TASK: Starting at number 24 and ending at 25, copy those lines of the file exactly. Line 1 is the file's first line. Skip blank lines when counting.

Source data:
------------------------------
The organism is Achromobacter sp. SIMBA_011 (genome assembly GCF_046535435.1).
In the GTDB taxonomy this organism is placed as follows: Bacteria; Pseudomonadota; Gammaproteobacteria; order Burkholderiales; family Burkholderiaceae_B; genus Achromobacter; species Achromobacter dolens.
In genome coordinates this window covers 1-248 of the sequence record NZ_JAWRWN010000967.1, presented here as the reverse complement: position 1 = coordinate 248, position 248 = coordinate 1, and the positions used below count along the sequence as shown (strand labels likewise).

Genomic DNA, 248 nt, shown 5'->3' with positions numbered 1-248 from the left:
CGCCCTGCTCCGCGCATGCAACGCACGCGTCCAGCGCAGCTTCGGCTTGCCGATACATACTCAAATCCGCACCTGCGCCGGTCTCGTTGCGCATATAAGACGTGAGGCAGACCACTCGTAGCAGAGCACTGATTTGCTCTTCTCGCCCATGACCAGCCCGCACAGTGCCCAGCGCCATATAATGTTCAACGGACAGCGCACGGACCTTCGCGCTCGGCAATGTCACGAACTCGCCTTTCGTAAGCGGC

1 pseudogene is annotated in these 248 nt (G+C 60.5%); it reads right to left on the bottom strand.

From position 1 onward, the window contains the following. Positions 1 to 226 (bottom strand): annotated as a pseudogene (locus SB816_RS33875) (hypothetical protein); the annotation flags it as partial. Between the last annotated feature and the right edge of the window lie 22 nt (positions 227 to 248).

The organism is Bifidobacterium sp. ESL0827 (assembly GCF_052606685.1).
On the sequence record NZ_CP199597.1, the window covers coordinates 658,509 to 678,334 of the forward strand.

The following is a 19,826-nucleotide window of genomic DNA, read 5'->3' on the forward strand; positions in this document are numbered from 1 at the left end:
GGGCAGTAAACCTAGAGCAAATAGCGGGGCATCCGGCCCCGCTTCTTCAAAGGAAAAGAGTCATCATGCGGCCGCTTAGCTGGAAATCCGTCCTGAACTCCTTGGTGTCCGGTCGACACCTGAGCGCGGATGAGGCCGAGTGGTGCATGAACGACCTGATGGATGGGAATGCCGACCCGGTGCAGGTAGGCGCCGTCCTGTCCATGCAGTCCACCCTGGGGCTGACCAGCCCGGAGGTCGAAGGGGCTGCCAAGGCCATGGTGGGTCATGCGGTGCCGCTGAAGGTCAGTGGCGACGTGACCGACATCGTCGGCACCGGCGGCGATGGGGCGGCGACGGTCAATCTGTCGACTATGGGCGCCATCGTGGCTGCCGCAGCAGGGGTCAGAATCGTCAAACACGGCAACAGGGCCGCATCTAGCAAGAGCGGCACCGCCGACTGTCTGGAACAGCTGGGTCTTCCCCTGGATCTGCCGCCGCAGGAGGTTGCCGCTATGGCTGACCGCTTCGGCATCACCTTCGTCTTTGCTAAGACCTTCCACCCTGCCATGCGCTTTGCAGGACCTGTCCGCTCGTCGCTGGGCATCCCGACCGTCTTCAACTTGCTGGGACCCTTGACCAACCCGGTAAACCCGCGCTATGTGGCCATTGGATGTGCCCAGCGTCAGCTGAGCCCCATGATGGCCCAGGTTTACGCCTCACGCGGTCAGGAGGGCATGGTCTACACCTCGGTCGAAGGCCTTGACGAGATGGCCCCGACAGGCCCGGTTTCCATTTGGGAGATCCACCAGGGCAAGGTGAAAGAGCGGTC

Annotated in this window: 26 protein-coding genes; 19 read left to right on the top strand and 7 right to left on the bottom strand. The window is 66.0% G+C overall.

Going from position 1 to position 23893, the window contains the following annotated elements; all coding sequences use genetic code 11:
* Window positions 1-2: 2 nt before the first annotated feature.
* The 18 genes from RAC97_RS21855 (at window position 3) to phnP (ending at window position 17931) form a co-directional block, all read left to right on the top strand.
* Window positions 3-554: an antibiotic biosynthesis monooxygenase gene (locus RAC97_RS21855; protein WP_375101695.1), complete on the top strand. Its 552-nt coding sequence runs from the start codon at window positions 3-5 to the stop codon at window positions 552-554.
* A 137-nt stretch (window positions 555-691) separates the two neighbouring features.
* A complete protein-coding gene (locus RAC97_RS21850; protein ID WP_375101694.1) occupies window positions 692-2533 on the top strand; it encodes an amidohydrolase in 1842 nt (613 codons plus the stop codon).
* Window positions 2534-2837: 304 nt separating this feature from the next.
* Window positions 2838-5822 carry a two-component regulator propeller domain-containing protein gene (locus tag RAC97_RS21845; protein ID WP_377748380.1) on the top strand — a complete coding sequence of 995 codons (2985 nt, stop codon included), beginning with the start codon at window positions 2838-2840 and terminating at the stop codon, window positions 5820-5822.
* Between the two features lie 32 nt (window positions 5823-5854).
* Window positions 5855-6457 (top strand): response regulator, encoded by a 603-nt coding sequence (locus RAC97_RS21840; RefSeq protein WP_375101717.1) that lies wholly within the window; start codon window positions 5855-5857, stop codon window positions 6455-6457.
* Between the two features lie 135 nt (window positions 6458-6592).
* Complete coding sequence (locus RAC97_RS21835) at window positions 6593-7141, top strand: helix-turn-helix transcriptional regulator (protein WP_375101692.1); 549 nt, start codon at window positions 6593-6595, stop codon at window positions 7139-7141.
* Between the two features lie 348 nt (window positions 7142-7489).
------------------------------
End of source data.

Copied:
* Complete coding sequence (locus RAC97_RS21835) at window positions 6593-7141, top strand: helix-turn-helix transcriptional regulator (protein WP_375101692.1); 549 nt, start codon at window positions 6593-6595, stop codon at window positions 7139-7141.
* Between the two features lie 348 nt (window positions 7142-7489).